(CNSNews.com) - House Speaker Paul Ryan (R-Wis.) said Thursday that he has no reason to dispute a report that said close to 3,000 people died in Puerto Rico from Hurricane Maria, despite President Donald Trump’s claim that the Democrats falsely revised the number upward to make the president look bad.
“Casualties don’t make a person look bad. So I have no reason to dispute these numbers. I was in Puerto Rico after the hurricane. It was devastated. This was a horrible storm. I toured the entire island, and it’s an isolated island that lost its infrastructure and its power for a long time,” Ryan said what he thought about the president’s tweet at the weekly House Republican leadership press conference.
“You couldn’t get to people for a long time on the island, because roads were washed out. Power was gone, and the casualties mounted for a long time, so I have no reason to dispute those numbers. Those are just the facts of what happens when a horrible hurricane hits an isolated place like an island,” Ryan said.
Trump tweeted Thursday, “3000 people did not die in the two hurricanes that hit Puerto Rico. When I left the Island, AFTER the storm had hit, they had anywhere from 6 to 18 deaths. As time went by it did not go up by much. Then, a long time later, they started to report really large numbers, like 3000…”
“.....This was done by the Democrats in order to make me look as bad as possible when I was successfully raising Billions of Dollars to help rebuild Puerto Rico. If a person died for any reason, like old age, just add them onto the list. Bad politics. I love Puerto Rico!” the president added.
Puerto Rico’s Gov. Ricardo Rossello officially raised the death toll from 64 to 2,975 based on the findings of the Milken Institute School of Public Health at George Washington University, which released its study on Aug. 28.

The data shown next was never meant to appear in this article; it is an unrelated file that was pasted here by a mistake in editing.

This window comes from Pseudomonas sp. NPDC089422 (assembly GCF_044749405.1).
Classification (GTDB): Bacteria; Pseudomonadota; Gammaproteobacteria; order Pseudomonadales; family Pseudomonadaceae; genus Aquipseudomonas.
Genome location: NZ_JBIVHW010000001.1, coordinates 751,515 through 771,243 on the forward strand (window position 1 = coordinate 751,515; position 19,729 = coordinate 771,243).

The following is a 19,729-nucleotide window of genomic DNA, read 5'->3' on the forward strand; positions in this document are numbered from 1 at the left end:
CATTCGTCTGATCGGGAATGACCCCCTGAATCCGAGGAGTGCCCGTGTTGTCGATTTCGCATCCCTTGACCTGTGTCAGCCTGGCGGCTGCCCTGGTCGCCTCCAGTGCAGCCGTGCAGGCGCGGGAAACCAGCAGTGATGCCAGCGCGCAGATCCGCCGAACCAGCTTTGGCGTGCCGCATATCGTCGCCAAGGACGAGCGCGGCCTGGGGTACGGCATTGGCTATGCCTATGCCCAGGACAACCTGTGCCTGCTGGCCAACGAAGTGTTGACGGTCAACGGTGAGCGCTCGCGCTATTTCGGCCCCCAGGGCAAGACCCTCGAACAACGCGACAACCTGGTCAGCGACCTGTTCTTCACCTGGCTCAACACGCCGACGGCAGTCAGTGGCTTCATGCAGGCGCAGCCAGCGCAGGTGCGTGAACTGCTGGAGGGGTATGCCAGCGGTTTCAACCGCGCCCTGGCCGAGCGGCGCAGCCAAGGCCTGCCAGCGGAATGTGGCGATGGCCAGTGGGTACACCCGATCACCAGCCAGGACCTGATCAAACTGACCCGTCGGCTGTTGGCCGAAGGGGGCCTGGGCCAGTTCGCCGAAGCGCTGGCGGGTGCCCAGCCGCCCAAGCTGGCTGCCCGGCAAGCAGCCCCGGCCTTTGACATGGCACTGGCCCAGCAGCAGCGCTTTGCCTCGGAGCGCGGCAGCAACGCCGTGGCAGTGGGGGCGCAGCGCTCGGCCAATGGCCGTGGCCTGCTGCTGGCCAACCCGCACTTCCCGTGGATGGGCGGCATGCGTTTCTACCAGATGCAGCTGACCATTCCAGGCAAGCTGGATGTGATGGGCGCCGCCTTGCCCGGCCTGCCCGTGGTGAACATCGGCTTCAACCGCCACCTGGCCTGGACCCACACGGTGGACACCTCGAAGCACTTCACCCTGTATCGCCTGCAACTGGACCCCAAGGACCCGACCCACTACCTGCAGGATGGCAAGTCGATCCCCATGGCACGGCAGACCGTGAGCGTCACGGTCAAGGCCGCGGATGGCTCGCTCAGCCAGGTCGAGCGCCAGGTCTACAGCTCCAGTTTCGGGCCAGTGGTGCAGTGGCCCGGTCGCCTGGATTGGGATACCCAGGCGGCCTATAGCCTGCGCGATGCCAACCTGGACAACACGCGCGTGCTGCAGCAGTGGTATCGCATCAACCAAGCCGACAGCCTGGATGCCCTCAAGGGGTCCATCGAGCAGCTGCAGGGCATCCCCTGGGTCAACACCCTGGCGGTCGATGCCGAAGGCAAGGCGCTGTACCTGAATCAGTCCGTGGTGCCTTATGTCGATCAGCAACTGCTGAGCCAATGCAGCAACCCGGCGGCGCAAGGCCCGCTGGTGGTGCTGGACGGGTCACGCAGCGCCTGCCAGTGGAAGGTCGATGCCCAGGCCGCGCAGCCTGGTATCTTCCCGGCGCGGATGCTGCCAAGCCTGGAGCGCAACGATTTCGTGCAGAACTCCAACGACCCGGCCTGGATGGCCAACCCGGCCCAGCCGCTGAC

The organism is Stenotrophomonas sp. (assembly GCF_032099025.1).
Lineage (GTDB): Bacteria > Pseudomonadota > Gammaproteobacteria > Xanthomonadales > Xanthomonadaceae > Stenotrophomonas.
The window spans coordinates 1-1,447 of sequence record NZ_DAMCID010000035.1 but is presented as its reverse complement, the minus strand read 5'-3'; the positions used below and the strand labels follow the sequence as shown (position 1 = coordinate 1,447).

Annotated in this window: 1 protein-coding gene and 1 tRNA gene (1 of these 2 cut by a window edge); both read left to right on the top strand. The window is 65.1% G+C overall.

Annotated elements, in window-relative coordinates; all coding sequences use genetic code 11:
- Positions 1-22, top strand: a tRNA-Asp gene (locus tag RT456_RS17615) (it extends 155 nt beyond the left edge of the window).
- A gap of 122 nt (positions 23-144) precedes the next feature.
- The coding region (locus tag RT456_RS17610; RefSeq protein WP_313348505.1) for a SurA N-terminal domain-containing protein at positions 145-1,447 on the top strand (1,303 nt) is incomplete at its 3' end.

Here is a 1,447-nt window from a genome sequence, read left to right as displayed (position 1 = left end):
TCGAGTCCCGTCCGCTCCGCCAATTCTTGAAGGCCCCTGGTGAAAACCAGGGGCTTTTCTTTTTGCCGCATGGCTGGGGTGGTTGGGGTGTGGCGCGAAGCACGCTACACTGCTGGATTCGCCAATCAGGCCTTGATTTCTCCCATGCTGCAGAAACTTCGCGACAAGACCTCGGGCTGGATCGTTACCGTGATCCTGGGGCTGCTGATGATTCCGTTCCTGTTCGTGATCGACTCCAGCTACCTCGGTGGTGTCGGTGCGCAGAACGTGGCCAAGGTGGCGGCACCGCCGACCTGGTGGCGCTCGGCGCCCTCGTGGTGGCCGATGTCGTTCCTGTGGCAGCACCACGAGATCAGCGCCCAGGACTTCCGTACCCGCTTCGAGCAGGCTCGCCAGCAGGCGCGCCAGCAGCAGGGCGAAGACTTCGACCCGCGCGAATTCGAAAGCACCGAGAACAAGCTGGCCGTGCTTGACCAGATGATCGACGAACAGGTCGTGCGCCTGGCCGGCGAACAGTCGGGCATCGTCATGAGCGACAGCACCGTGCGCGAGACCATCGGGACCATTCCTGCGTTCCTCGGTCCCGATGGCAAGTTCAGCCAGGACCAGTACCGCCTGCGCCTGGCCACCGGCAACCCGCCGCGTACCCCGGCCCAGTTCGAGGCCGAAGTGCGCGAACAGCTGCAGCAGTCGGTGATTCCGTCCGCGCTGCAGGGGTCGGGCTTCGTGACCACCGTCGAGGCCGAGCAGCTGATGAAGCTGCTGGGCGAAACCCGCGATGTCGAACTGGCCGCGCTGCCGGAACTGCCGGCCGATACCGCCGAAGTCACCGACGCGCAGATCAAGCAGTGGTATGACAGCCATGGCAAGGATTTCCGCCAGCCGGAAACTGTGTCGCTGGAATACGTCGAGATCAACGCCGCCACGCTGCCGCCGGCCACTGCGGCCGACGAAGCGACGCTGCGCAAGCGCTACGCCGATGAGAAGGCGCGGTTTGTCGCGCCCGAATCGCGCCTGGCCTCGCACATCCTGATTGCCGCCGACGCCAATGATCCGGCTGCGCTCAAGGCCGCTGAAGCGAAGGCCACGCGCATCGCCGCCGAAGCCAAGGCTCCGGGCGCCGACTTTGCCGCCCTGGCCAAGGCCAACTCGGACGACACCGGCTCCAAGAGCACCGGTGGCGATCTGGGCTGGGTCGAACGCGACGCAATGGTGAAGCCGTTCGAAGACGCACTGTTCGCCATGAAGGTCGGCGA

“The GW-led team analyzed death certificates and other mortality data for six months from September 2017 through February 2018. Using a sophisticated mathematical model, the team compared the total number of deaths during that time to the expected number based on historical patterns. The researchers also adjusted for age, sex and migration from the island,” the school said in a press release.
“In addition to estimating the excess deaths, the team also sought to identify flaws in mortality surveillance and communications systems and to offer recommendations aimed at helping Puerto Rico – and the mainland U.S. – establish better methods for disaster preparedness and response,” it stated.
“The team found that lack of communication, well established guidelines and lack of training for physicians on how to certify deaths in disasters, resulted in a limited number of deaths being identified as hurricane related. Thus, like other jurisdictions that are part of the U.S., the death certification process can lead to an undercount of deaths related to disasters like Hurricane Maria,” it added.
In a statement issued Thursday, the GW researchers said they “stand by the science underlying our study which found there were an estimated 2,975 excess deaths in Puerto Rico after Hurricane Maria.”
“This study, commissioned by the Government of Puerto Rico, was carried out with complete independence and freedom from any kind of interference. Our results show that Hurricane Maria was a very deadly storm, one that affected the entire island but hit the poor and the elderly the hardest. We are confident that the number - 2,975 - is the most accurate and unbiased estimate of excess mortality to date,” the statement said.